Shallow Thoughts : : Dec

Akkana's Musings on Open Source Computing and Technology, Science, and Nature.

Mon, 22 Dec 2008

What is a shell, anyway?

Continuing the basic Linux command-line tutorial series, a discussion of the difference between a terminal window and a shell: The Linux Command Shell For Beginners: What is the Shell?

(Digg link, for those who digg).

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[ 17:16 Dec 22, 2008    More writing | permalink to this entry | ]

Fri, 19 Dec 2008

Boomer Fest '08

[R/C combat with streamers] A couple of weekends ago, a handful of combat R/C flyers from Dublin (Calif, not Ireland) came down to Sunnyvale Baylands for a Saturday melee with our local crowd. We called it the "Boomer Fest" since the group includes "Boomer Butch" and there are usually several Boomers among the group's combat planes.

[Full contact R/C combat] No long write-up, but I did upload some still images and video from the event. Adding streamers to the planes sounded silly (and didn't last long in the high winds), but they sure made the combat prettier!

Kasra tried to shoot some onboard video, but unfortunately the camera shut itself off a few seconds into the flight. Maybe next time.

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[ 11:52 Dec 19, 2008    More misc | permalink to this entry | ]

Sun, 14 Dec 2008

Sometimes a horrible hack is the best solution (and building gtk on Tiger)

Dave has been fighting for I don't know how many weeks trying to get a buildable set of gtk libraries installed on his Mac.

He doesn't need them to build GIMP -- the GIMP on OS X project (split off from Wilber Loves Apple) provides binaries complete with all the libraries needed. Alas, it's just a binary package with no development headers, so if you want to build any other gtk packages, like pho, or maybe some GIMP plug-ins, you're in for a much longer adventure.

Mac Ports used to make that easy, but the Ports version of gtk2 doesn't build on OS X "Tiger". It's a long story and I don't (want to) know all the hairy details, but this weekend he finally gave up on it and began downloading all the gtk2 packages and dependencies (cairo, pango, bonobo, atk etc.) from their various project sites.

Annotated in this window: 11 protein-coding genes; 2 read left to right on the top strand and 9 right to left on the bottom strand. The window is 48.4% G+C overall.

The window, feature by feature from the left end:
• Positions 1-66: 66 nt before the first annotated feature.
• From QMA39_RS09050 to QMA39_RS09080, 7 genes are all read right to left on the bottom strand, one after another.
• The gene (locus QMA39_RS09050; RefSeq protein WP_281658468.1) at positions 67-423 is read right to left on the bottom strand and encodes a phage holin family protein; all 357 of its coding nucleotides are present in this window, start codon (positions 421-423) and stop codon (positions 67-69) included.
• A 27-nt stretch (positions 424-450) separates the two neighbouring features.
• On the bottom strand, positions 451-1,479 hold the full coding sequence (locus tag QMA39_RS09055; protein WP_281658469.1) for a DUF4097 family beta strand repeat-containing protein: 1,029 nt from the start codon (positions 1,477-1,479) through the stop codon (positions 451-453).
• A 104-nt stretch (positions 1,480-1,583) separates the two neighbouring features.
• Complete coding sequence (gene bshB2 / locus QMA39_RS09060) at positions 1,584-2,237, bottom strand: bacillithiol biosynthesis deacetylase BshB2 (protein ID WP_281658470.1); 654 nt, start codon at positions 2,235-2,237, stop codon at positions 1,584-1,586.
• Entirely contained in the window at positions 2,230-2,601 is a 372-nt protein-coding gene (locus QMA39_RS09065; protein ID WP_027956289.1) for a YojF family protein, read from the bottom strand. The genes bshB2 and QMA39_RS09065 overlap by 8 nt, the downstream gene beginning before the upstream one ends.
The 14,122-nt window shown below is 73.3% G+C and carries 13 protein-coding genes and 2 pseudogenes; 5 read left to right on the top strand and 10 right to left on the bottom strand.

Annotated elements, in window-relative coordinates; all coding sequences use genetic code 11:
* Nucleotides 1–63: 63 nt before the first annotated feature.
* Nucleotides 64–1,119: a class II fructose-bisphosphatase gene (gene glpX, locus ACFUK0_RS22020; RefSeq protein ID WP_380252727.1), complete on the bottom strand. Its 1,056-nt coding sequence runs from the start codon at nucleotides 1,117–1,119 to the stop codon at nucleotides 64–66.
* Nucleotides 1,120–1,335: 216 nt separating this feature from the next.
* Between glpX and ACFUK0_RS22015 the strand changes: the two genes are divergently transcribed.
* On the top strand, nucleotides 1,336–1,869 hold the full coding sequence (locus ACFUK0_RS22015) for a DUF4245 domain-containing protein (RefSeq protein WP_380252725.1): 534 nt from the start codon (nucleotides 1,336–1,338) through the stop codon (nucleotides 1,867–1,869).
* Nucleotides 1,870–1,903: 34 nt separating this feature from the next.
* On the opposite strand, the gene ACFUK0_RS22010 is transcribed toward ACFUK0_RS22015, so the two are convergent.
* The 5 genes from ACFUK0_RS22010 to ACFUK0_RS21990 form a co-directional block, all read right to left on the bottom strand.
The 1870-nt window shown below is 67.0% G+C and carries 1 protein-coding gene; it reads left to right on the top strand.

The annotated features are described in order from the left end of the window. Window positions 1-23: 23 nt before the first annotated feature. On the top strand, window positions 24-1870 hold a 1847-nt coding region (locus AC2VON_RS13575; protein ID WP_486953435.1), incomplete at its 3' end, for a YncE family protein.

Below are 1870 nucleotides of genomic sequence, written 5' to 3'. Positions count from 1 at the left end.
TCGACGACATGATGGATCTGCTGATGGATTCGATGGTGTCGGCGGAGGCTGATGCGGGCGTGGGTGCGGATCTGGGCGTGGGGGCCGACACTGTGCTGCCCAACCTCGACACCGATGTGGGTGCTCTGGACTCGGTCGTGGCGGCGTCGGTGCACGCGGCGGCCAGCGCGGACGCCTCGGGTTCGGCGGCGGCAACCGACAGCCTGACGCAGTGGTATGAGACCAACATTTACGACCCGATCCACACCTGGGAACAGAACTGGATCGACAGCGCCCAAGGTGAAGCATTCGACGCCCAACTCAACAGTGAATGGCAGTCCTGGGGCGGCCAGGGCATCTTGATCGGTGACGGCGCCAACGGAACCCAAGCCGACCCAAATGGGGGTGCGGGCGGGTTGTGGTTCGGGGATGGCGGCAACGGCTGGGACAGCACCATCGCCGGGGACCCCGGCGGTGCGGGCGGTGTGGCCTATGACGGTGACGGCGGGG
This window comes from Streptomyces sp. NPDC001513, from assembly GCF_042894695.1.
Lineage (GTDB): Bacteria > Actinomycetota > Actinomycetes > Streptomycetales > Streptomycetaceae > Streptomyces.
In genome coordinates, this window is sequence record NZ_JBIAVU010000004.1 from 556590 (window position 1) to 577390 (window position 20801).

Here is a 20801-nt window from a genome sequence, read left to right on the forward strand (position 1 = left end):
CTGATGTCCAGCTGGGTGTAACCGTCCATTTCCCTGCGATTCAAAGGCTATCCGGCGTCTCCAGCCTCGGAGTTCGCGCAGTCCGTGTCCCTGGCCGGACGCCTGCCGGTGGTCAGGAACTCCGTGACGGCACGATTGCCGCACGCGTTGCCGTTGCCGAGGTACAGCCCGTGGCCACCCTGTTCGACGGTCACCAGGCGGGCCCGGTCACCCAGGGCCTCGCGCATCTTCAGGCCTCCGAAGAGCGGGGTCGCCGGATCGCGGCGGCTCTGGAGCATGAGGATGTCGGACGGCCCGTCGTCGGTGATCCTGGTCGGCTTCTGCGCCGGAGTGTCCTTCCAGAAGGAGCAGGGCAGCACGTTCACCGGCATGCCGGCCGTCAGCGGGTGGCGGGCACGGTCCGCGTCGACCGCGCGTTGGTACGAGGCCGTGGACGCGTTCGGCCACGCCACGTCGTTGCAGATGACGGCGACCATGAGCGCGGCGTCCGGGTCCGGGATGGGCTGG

Oddly enough, building them went much more smoothly than Ports had, and after a little twiddling of --disable flags in configure and a lot of waiting, he had most of the libraries built. Even gtk2 itself! Except ... gtk2's make install failed.

Seems that although gtk is configured to disable building docs by default (configure --help shows a --enable-gtk-doc option), nevertheless make install calls something called gtkdoc-rebase from a lot of the subdirectories. And gtkdoc-rebase doesn't exist, since it wasn't ever built. So the whole make install process fails at that point -- after installing the libraries but before telling pkg-config that gtk-2.0 is indeed present.

After twiddling configure dependencies all day, Dave was getting frustrated. "How do I configure it to really disable docs, so it won't try to run this gtkdoc-rebase thing I don't have?"

I was in the middle of a timed quiz for a class I'm taking. "I have no idea. You'd think they'd check for that. Um ... all you need is for gtkdoc-rebase to return success, right? What if you make a script somewhere in your path that contains nothing but a shebang line, #! /bin/sh? It's a horrible hack, but ..."

"Horrible hacks R us!" he exclaimed, and created the script. 10 minutes later, he had gtk-2.0 installed, pkg-config notified and pho built.

Sometimes horrible hacks are the best.

The gtk2 package list

Incidentally, for anyone trying to accomplish the same thing, the packages he needed to download were:

pgk-config gettext glib pango atk jpeg jasper libpng tiff pixman freetype libxml fontconfig cairo gtk2

and he had to configure gtk2 with --disable-cups (because it introduced other errors, not because of CUPS itself). The trickiest dependency was atk, because it wasn't in the place that points to and it wasn't on its own project site either; he eventually found it by poking around on the gnome ftp site.

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[ 21:44 Dec 14, 2008    More programming | permalink to this entry | ]

Fri, 12 Dec 2008

Navigating the Linux filesystem

My latest Linux Planet article covers how to find your way around the Linux filesystem in the command-line, for anyone who wants to graduate from file managers and start using the shell.

Navigating the Linux Filesystem (and the Digg link for those so inclined).

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[ 13:49 Dec 12, 2008    More writing | permalink to this entry | ]